At 'Netroots Nation,' Obama Campaign Goes to Ground
By Garance Franke-Ruta
AUSTIN -- As liberal bloggers and the people who read them gather in Texas's capital city and settle into a groove for their third annual convention, it is somehow fitting that presumptive Democratic nominee Barack Obama, who appeared at the conference last year, is as far away as can be.
The conference formerly known as Yearly Kos was enlivened for its first two years by the frisson of insiders and outsiders coming together. Former Virginia governor Mark Warner feted the bloggerati with chocolate fountains and plentiful booze in Las Vegas in 2006, and, the following year, Sens. Hillary Rodham Clinton and Obama and former senator John Edwards took part in a candidate forum co-moderated by a Daily Kos blogger and a reporter for The New York Times.
This year, the event has been renamed Netroots Nation, and the presumptive Democratic presidential nominee has less need to court this crowd, having proven himself a better organizer than they -- and on a far grander scale - and the primary contest having been decided.
The presidential-candidate speakers of previous years have given way to a mÃ©lange of former office-holders (Harold Ford Jr., Don Siegelman) and party stalwarts (Howard Dean, Nancy Pelosi), giving the conference a more subdued, settled vibe. But that doesn't mean an irreparable breach between the netroots and the Obama campaign, which is here in force.
"While he's not here, they've definitely been participatory," said Cheryl Contee, a Netroots Nation board member, of the Obama campaign. "They're very active. ... They are definitely involved and committed to working with the netroots to elect Obama in 2008."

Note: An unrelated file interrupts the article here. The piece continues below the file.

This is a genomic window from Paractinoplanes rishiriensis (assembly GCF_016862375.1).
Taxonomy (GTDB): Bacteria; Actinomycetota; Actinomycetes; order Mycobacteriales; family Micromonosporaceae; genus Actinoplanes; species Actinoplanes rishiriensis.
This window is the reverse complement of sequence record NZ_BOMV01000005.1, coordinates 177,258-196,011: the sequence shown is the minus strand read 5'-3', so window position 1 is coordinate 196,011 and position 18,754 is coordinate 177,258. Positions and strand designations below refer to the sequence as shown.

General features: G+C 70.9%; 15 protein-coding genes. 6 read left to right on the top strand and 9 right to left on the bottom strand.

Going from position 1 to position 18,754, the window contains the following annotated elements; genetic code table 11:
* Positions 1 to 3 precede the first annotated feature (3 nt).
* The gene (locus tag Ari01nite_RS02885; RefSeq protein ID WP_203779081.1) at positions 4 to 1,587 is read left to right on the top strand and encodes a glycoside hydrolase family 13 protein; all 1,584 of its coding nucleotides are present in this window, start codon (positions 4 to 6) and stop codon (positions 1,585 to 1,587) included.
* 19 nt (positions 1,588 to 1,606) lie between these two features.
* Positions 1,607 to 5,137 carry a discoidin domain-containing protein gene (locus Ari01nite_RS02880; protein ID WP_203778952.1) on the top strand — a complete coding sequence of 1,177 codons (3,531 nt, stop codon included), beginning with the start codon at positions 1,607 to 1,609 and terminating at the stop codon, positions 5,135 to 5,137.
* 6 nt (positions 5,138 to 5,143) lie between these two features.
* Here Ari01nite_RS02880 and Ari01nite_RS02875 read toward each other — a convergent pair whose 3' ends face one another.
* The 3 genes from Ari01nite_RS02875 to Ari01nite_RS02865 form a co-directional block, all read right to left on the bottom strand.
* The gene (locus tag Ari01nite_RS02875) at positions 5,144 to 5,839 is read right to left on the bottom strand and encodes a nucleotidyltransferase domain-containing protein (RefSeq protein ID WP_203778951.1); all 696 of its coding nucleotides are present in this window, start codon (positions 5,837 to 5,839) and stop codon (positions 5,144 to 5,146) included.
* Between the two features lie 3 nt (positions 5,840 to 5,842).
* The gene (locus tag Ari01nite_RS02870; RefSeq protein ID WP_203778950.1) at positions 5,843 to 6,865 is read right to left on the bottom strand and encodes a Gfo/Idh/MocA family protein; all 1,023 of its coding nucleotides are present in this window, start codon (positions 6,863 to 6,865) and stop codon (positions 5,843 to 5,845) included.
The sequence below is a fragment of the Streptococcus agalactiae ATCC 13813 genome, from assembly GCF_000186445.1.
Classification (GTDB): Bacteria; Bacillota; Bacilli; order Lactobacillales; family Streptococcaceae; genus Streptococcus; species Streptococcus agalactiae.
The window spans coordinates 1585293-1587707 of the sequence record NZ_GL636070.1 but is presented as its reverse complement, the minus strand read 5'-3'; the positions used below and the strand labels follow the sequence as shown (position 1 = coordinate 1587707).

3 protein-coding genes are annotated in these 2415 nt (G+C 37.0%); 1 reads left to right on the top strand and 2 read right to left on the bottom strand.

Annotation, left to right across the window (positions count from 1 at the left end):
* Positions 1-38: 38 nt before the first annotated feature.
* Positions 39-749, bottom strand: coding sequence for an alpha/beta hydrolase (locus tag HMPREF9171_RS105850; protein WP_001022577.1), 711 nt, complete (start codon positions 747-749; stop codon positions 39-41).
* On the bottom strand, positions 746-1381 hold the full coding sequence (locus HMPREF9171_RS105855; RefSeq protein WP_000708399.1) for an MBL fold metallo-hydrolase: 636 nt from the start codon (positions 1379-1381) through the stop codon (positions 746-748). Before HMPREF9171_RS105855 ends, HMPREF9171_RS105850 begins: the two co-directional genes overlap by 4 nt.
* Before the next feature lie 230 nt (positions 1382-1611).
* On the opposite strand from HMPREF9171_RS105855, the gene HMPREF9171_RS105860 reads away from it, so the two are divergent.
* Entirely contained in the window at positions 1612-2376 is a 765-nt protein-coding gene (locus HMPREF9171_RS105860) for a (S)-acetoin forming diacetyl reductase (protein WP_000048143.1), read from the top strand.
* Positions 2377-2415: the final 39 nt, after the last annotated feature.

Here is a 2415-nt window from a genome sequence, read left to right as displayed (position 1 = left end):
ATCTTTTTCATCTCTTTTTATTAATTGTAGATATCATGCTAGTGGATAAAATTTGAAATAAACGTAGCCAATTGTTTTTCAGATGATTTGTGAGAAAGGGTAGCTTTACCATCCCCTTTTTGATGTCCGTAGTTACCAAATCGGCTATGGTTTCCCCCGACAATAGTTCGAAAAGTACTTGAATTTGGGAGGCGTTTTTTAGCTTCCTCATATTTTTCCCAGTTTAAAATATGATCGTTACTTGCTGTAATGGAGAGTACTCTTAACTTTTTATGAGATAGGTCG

Facebook co-founder Chris Hughes, who coordinates My.Barack.Obama.com, the Obama campaign's wildly successful online social networking site, spoke at a training workshop for activists and bloggers here yesterday, notes Josh Orton, political director for Netroots Nation (and also the former deputy new media director for the Barack Obama campaign).
The nearly day-long "training for American" forum "for Democratic activists and leaders" was co-sponsored by the Obama campaign and the Democratic National Committee, and it featured panels on the ground game for 2008, online social networking strategies and holding successful messaging conversations with neighbors. The DNC's Matt Ortega sent out this message across his Facebook network after the training's conclusion: "if you're looking a job while at #NN08 and want to elect Barack Obama the next POTUS, come see me in Ballroom G. 4:37pm."
Tomorrow, Obama deputy national campaign director Steve Hildebrand will sit on a panel on organizing strategy, "Organizing Change: Obama Grassroots." Obama new media director Joe Rospars is here for a panel, as well, accompanied by Obama inhouse blogger Sam Graham-Felsen.
Indeed, the Obama-blogger relationship appears less to have soured than to have moved from the intimacy and familiarity of the earliest stages of a primary campaign, when bloggers and Iowans alike were courted by the candidate himself at close range, to the distant and more instrumental relationships that characterize general election contests. Today, if the panels Obama staffers are on here are any indication, bloggers are of interest to the campaign mainly for their potential work in on-the-ground organizing and messaging.
And while some highly-visible bloggers have been critical of Obama's stance on the Foreign Intelligence Surveillance Act on their blogs, J.D. Gins, a Texas field organizer from Obama for America staffing the Obama table, said that, at the conference, "overwhelmingly it's been a positive reception." Of the hundreds of people who've stopped by, only two have wanted to engage in criticism of the Obama campaign, he said.
"They're excited for the buttons and stickers. They're excited about Obama," he added, handing me an Obama "50 State Campaign" button with a "union made promotional item" sticker on the back. "We're going for the 50-state strategy."
Markos Moulitsas Zuniga, founder of the Daily Kos blog and a longtime proponent of that very strategy, noted at a plenary session with former representative Ford (D-Tenn.), "There may have been some grumbling" about some of Obama's general election positions, "but it wasn't mass discontent."
July 18, 2008; 4:41 PM ET
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